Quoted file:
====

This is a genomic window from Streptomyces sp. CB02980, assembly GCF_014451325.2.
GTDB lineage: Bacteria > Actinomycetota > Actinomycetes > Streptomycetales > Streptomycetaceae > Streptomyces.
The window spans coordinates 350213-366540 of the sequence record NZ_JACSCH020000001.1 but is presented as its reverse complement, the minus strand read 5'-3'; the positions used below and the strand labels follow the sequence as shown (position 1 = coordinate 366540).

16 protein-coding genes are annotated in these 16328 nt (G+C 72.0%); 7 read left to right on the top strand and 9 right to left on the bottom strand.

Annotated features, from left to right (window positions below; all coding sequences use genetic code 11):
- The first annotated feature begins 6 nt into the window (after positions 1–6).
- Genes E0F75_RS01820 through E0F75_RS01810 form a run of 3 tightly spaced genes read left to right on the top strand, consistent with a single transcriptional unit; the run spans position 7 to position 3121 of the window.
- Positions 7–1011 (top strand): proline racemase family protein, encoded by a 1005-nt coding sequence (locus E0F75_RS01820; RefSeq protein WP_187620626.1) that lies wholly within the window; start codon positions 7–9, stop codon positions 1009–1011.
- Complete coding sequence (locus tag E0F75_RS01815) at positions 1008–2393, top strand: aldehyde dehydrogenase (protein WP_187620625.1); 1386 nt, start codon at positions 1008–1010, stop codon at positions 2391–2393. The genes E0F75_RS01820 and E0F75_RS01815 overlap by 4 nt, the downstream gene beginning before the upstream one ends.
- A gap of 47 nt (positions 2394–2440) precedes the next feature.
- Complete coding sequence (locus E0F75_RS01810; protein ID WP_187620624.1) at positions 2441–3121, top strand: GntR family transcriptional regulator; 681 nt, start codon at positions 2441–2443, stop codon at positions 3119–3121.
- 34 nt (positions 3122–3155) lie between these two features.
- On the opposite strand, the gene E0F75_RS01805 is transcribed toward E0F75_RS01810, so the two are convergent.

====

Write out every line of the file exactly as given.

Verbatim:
This is a genomic window from Streptomyces sp. CB02980, assembly GCF_014451325.2.
GTDB lineage: Bacteria > Actinomycetota > Actinomycetes > Streptomycetales > Streptomycetaceae > Streptomyces.
The window spans coordinates 350213-366540 of the sequence record NZ_JACSCH020000001.1 but is presented as its reverse complement, the minus strand read 5'-3'; the positions used below and the strand labels follow the sequence as shown (position 1 = coordinate 366540).

16 protein-coding genes are annotated in these 16328 nt (G+C 72.0%); 7 read left to right on the top strand and 9 right to left on the bottom strand.

Annotated features, from left to right (window positions below; all coding sequences use genetic code 11):
- The first annotated feature begins 6 nt into the window (after positions 1–6).
- Genes E0F75_RS01820 through E0F75_RS01810 form a run of 3 tightly spaced genes read left to right on the top strand, consistent with a single transcriptional unit; the run spans position 7 to position 3121 of the window.
- Positions 7–1011 (top strand): proline racemase family protein, encoded by a 1005-nt coding sequence (locus E0F75_RS01820; RefSeq protein WP_187620626.1) that lies wholly within the window; start codon positions 7–9, stop codon positions 1009–1011.
- Complete coding sequence (locus tag E0F75_RS01815) at positions 1008–2393, top strand: aldehyde dehydrogenase (protein WP_187620625.1); 1386 nt, start codon at positions 1008–1010, stop codon at positions 2391–2393. The genes E0F75_RS01820 and E0F75_RS01815 overlap by 4 nt, the downstream gene beginning before the upstream one ends.
- A gap of 47 nt (positions 2394–2440) precedes the next feature.
- Complete coding sequence (locus E0F75_RS01810; protein ID WP_187620624.1) at positions 2441–3121, top strand: GntR family transcriptional regulator; 681 nt, start codon at positions 2441–2443, stop codon at positions 3119–3121.
- 34 nt (positions 3122–3155) lie between these two features.
- On the opposite strand, the gene E0F75_RS01805 is transcribed toward E0F75_RS01810, so the two are convergent.